With that, a house warming/block party commenced. Though it was cold and wet spirits were high. Some danced in the street, others offered gifts for the family, including plants and toys, and a cleaning crew went to work in the house. Hot food was served, and a branch of the people’s library, made up of four crates of books, appeared outside, protected by a clear plastic tarp. A small group of protesters broke off to go to the house of a young man who, only a few blocks away, was facing foreclosure that afternoon. Occupy organizers had been canvassing the area for days and knew they had full support of the neighborhood, many of whom came out to join the festivities or had signs in their windows.
As dusk began to fall, and the rain refused to let up, the outside crowd began to thin. A rotating team of people would be staying at the house round the clock, an organizer told me, making improvements and guarding against eviction. They had a text loop and a phone tree to mobilize the community should the police decide to show up. I headed home, but before going to bed I checked the livestream. There was Alfredo standing on his new porch reflecting on the day’s events. “This is the deal. We did this today because we want to not only make sure that we can gain a stable home for our kids to grow up in but also to acknowledge all the other families that have been kicked out, that have been foreclosed on, and forced into shelters,” he said. He paused, momentarily dreamy. “It was beautiful to look out the window and see all those people supporting us.”
* * *
Though Americans are fed up with income inequality and generally disgusted by the bad behavior of big banks, the task Occupy Wall Street has chosen isn’t exactly an easy one. Even though public sentiment on economic issues may align with the movement, organizing against something as abstract as finance capital is a challenge. How do you launch a campaign against something that is everywhere and nowhere? For those who don’t live near Lower Manhattan, it’s not obvious what the proper protest target should be.
This is why focusing on the mortgage crisis—which a recent study suggests is only half over—is a brilliant next step. “To occupy a house owned by Bank of America is to occupy Wall Street,” said Ryan Acuff, who has been working with Take Back The Land in Rochester, NY doing these kinds of actions since Sept 2010. “We are literally occupying Wall Street in our own communities.” The reclamation of foreclosed homes and defense of individuals facing unfair eviction helps make arcane economic issues like deregulation and securitization, local and personal.
Occupy is certainly not the first group to engage in these sorts of actions, which can even be traced back to the squatters movement of the late ’70s and ’80s (in fact, some of the pioneers of that movement are deeply involved in the recent upsurge of this kind of activism). But Occupy has the power to bring public attention to this kind of civil disobedience, which has so far gone mostly under the radar. Indeed, the overwhelming positive response to yesterday’s actions in the mainstream media proves this is the case.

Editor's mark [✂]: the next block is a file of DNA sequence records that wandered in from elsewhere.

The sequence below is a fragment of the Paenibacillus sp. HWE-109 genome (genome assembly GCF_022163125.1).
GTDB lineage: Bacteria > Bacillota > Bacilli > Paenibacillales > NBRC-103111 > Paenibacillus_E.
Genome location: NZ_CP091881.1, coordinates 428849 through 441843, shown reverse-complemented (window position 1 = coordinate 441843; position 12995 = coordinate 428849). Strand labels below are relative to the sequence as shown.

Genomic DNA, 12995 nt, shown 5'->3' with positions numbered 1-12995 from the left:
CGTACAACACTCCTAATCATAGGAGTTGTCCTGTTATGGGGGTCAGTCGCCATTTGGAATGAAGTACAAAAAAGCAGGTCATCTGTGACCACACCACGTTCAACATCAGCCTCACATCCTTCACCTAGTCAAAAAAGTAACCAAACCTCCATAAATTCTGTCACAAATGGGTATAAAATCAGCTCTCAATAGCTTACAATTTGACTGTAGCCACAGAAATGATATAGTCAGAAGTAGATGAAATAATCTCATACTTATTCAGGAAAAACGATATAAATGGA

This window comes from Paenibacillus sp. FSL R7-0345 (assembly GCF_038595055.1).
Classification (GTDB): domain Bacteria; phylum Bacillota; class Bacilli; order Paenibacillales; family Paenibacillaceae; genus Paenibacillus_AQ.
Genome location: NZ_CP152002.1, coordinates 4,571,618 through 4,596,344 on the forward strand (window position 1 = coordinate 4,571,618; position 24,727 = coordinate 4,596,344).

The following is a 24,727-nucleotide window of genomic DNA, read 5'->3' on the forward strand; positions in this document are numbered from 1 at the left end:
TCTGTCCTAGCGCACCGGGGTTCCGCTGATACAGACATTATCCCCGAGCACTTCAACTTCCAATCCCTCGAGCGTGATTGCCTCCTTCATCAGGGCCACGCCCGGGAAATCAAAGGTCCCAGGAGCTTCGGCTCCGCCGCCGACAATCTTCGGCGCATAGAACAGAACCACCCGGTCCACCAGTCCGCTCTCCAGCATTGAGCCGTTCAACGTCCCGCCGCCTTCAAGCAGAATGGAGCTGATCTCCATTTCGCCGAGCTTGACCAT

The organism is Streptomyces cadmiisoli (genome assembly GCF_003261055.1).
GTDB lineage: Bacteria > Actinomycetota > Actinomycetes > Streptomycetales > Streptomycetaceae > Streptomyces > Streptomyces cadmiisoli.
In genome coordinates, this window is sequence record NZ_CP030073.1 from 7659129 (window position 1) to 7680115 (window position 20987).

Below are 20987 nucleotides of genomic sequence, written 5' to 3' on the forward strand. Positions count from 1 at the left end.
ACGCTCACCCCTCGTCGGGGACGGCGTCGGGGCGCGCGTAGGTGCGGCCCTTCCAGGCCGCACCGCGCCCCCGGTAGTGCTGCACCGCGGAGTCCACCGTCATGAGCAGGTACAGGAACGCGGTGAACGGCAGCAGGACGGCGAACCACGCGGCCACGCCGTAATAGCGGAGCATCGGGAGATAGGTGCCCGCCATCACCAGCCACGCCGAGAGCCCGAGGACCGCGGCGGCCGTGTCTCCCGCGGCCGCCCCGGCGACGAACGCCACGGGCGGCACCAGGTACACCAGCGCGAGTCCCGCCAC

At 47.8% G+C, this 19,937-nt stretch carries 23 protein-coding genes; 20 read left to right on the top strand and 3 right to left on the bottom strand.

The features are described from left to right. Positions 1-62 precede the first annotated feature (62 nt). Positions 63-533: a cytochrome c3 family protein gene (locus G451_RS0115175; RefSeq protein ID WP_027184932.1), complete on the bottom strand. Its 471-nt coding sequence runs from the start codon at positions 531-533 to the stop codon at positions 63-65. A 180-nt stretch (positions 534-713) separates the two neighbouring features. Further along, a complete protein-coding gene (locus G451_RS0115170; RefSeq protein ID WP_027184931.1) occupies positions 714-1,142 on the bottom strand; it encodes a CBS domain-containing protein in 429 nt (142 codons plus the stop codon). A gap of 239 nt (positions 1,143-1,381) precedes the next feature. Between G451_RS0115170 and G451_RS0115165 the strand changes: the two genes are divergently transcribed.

As George Packer recently observed in The New Yorker, “There’s no powerful D.C. lobby supporting Americans in Foreclosure, no mass movement of underwater mortgagees.” With foreclosure filings showing no sign of slowing down, the people must become their own lobby through direct action. The victories can be swift and tangible. In Rochester, Catherine Lennon returned to the house she was evicted from and has been living there since Mother’s Day. So far court proceedings have ruled in her favor. The banks, it seems, are softer targets than one might expect because so many cases are rife with legal irregularities and outright fraud: it’s not uncommon for customers to be mislead, crucial paperwork lost and documents robo-signed. While banks often refuse to negotiate with individuals, taking advantage of those who are intimidated or can’t afford legal counsel, they often change their tune when threatened with serious scrutiny. Once a bunch of people show up on a lawn to form a blockade and have a press conference, once intransigent institutions are suddenly willing to compromise. In Rochester, one bank called off an eviction when they got wind of plans for direct action.
For many activists working as part of and in solidarity with Occupy, the reclamation of foreclosed homes isn’t just about Wall Street malfeasance—it’s about housing as a human right. Acuff estimates that there are around 3,000 empty homes in Rochester and 500–1,000 homeless people on any given night. “There’s no real housing crisis,” Acuff explained. “When you have three times more housing than homeless people, it’s not a housing crisis, it’s a political crisis. Something’s happening systemically to have all these empty houses and people sitting outside on the street.”
Tasha Glasgow agrees. Yesterday morning, before she moved her family into the Vermont Street house, I spoke to her by phone. She was feeling happy, but also a bit anxious. “I’m doing it because basically I’m homeless at the moment and I really don’t have a place to go,” she explained. Glasgow has been in and out of shelters since her daughter was born; her last hope, a housing voucher through the Advantage program, was dashed by Mayor Bloomberg’s last round of budget cuts. Like so many others, she’s a victim of austerity measures, more collateral damage from the mortgage crisis. “There are a lot of homeless people in the world and hopefully people see this and see that something needs to be done and people will change the world.” She laughed at her own grandiosity but didn’t take it back. “I’m no Martin Luther King, but I’m something. I’ve had this experience. There are so many vacant apartments in the world and they just belong to the banks. People could live in them.”